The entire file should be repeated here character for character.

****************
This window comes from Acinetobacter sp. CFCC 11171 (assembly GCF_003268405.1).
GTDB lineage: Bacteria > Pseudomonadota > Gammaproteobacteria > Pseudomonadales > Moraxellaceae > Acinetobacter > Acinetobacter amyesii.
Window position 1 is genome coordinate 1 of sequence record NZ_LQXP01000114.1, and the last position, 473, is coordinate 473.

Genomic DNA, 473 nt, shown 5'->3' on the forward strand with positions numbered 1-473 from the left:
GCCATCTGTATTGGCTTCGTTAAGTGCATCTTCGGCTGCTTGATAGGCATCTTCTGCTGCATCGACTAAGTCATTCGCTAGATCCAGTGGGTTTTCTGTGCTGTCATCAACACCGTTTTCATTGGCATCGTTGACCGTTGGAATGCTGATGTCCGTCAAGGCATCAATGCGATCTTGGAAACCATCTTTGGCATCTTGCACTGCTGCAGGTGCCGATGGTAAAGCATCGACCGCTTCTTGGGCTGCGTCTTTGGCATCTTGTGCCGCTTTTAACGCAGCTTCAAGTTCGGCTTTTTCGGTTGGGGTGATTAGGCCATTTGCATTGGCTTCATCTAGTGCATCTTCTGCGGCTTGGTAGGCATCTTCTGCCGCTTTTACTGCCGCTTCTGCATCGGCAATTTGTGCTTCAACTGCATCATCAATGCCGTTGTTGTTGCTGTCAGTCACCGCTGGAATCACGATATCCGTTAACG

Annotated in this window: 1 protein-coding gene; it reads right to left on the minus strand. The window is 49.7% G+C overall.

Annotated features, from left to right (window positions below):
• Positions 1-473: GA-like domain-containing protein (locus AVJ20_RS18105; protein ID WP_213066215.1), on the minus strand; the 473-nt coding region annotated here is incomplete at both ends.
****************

This window comes from Acinetobacter sp. CFCC 11171 (assembly GCF_003268405.1).
GTDB lineage: Bacteria > Pseudomonadota > Gammaproteobacteria > Pseudomonadales > Moraxellaceae > Acinetobacter > Acinetobacter amyesii.
Window position 1 is genome coordinate 1 of sequence record NZ_LQXP01000114.1, and the last position, 473, is coordinate 473.

Genomic DNA, 473 nt, shown 5'->3' on the forward strand with positions numbered 1-473 from the left:
GCCATCTGTATTGGCTTCGTTAAGTGCATCTTCGGCTGCTTGATAGGCATCTTCTGCTGCATCGACTAAGTCATTCGCTAGATCCAGTGGGTTTTCTGTGCTGTCATCAACACCGTTTTCATTGGCATCGTTGACCGTTGGAATGCTGATGTCCGTCAAGGCATCAATGCGATCTTGGAAACCATCTTTGGCATCTTGCACTGCTGCAGGTGCCGATGGTAAAGCATCGACCGCTTCTTGGGCTGCGTCTTTGGCATCTTGTGCCGCTTTTAACGCAGCTTCAAGTTCGGCTTTTTCGGTTGGGGTGATTAGGCCATTTGCATTGGCTTCATCTAGTGCATCTTCTGCGGCTTGGTAGGCATCTTCTGCCGCTTTTACTGCCGCTTCTGCATCGGCAATTTGTGCTTCAACTGCATCATCAATGCCGTTGTTGTTGCTGTCAGTCACCGCTGGAATCACGATATCCGTTAACG

Annotated in this window: 1 protein-coding gene; it reads right to left on the minus strand. The window is 49.7% G+C overall.

Annotated features, from left to right (window positions below):
• Positions 1-473: GA-like domain-containing protein (locus AVJ20_RS18105; protein ID WP_213066215.1), on the minus strand; the 473-nt coding region annotated here is incomplete at both ends.